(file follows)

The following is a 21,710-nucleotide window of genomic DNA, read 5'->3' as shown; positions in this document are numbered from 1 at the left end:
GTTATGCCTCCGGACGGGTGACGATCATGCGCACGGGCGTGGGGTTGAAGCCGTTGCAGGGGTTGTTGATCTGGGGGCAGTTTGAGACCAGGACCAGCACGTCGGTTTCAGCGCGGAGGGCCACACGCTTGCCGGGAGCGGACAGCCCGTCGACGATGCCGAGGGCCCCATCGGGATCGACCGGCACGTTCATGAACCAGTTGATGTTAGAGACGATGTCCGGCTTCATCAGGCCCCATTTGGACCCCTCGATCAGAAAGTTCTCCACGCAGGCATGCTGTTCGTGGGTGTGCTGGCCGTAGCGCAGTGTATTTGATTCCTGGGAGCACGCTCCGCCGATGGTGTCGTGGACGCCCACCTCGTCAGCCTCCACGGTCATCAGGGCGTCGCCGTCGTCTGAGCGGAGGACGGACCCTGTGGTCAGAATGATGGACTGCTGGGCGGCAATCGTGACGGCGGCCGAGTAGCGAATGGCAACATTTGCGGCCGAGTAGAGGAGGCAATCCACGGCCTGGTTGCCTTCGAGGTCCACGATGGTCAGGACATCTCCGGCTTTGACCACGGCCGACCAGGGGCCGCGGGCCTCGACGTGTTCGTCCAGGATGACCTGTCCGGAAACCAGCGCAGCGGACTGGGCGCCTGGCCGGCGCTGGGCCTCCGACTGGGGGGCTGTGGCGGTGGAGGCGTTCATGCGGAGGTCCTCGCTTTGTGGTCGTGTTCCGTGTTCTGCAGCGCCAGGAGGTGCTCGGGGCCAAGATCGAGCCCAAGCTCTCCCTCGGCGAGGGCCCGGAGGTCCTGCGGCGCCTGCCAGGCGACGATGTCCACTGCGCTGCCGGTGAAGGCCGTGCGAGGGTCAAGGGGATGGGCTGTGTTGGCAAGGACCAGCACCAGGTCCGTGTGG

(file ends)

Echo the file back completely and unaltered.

The following is a 21,710-nucleotide window of genomic DNA, read 5'->3' as shown; positions in this document are numbered from 1 at the left end:
GTTATGCCTCCGGACGGGTGACGATCATGCGCACGGGCGTGGGGTTGAAGCCGTTGCAGGGGTTGTTGATCTGGGGGCAGTTTGAGACCAGGACCAGCACGTCGGTTTCAGCGCGGAGGGCCACACGCTTGCCGGGAGCGGACAGCCCGTCGACGATGCCGAGGGCCCCATCGGGATCGACCGGCACGTTCATGAACCAGTTGATGTTAGAGACGATGTCCGGCTTCATCAGGCCCCATTTGGACCCCTCGATCAGAAAGTTCTCCACGCAGGCATGCTGTTCGTGGGTGTGCTGGCCGTAGCGCAGTGTATTTGATTCCTGGGAGCACGCTCCGCCGATGGTGTCGTGGACGCCCACCTCGTCAGCCTCCACGGTCATCAGGGCGTCGCCGTCGTCTGAGCGGAGGACGGACCCTGTGGTCAGAATGATGGACTGCTGGGCGGCAATCGTGACGGCGGCCGAGTAGCGAATGGCAACATTTGCGGCCGAGTAGAGGAGGCAATCCACGGCCTGGTTGCCTTCGAGGTCCACGATGGTCAGGACATCTCCGGCTTTGACCACGGCCGACCAGGGGCCGCGGGCCTCGACGTGTTCGTCCAGGATGACCTGTCCGGAAACCAGCGCAGCGGACTGGGCGCCTGGCCGGCGCTGGGCCTCCGACTGGGGGGCTGTGGCGGTGGAGGCGTTCATGCGGAGGTCCTCGCTTTGTGGTCGTGTTCCGTGTTCTGCAGCGCCAGGAGGTGCTCGGGGCCAAGATCGAGCCCAAGCTCTCCCTCGGCGAGGGCCCGGAGGTCCTGCGGCGCCTGCCAGGCGACGATGTCCACTGCGCTGCCGGTGAAGGCCGTGCGAGGGTCAAGGGGATGGGCTGTGTTGGCAAGGACCAGCACCAGGTCCGTGTGG